Like the passage of winter, it has taken a little longer than we’d hoped to get to this point but nothing we have found whilst the device has been ashore has caused us any doubts that the core design and construction of Oceanus 2 is anything but ready to go. No other Wave Energy Device developer has previously had cause for such confidence following full-scale open sea trials. We expect the ensuing weeks to be a busy period. Over the next few days, our patented hydraulic pump which was stripped down over the winter for component analysis, will be reassembled at The Cylinder Service Center Ltd of Washington, Tyne & Wear, and is expected to return to Falmouth immediately after Easter. Once back in Cornwall, the pump will be re-installed on the Oceanus 2 float by our partners at A&P Falmouth before the complete device is returned to the water for final checks, re-commissioning of the onboard data-gathering telemetry and monitoring systems and then returned to Wave Hub – still the first and only wave energy device to have deployed there.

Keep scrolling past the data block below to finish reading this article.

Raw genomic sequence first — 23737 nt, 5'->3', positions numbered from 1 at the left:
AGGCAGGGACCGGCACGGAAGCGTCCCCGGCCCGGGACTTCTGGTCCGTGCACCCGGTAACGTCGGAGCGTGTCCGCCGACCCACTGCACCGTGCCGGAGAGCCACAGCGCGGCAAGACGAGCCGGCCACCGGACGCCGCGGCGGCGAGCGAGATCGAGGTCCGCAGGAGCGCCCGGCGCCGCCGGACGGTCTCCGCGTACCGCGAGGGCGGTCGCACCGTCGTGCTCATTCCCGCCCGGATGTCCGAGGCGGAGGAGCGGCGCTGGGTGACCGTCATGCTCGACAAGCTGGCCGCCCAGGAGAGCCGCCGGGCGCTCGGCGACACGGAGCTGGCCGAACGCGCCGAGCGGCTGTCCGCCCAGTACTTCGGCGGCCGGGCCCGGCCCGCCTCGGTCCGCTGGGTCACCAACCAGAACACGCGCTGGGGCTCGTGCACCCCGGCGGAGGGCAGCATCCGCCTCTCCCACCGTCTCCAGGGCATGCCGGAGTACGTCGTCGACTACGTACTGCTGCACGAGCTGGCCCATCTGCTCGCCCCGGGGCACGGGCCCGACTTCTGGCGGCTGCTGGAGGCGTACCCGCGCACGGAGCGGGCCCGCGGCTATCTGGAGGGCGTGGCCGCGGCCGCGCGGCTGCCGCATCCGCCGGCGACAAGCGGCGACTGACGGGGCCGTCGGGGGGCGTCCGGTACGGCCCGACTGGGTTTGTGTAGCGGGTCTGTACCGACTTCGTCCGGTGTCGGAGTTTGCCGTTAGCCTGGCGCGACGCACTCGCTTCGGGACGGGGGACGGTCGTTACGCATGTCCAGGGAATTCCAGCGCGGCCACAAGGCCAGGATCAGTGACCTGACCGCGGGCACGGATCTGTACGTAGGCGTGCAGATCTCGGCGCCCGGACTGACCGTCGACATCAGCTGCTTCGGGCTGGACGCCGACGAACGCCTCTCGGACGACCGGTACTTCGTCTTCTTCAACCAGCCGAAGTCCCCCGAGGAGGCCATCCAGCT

Subject to the successful extension of our berthing agreement with WaveHub, later this year we anticipate adding a second Oceanus 2 device to the site and to test multi-device connectivity which will confirm our preparedness to scale up to provide the UK’s first power generating, revenue earning Wave Energy array. In the meantime, Seatricity and the European Marine Energy Centre (EMEC) in Orkney will conduct a feasibility study to examine the potential for establishing a second grid connected array at the EMEC test site. These plans mean that new opportunities have opened for investors to share the benefits arising from this revenue based growth phase of our programme. We expect 2015 to be an exciting year for Seatricity Ltd – marking our successful transition from a focus on R&D of the Oceanus 2 to consolidation of all we have learnt along the way for the mutual benefit of energy consumers, the planet, the local economy of our home here in Cornwall and our investors alike.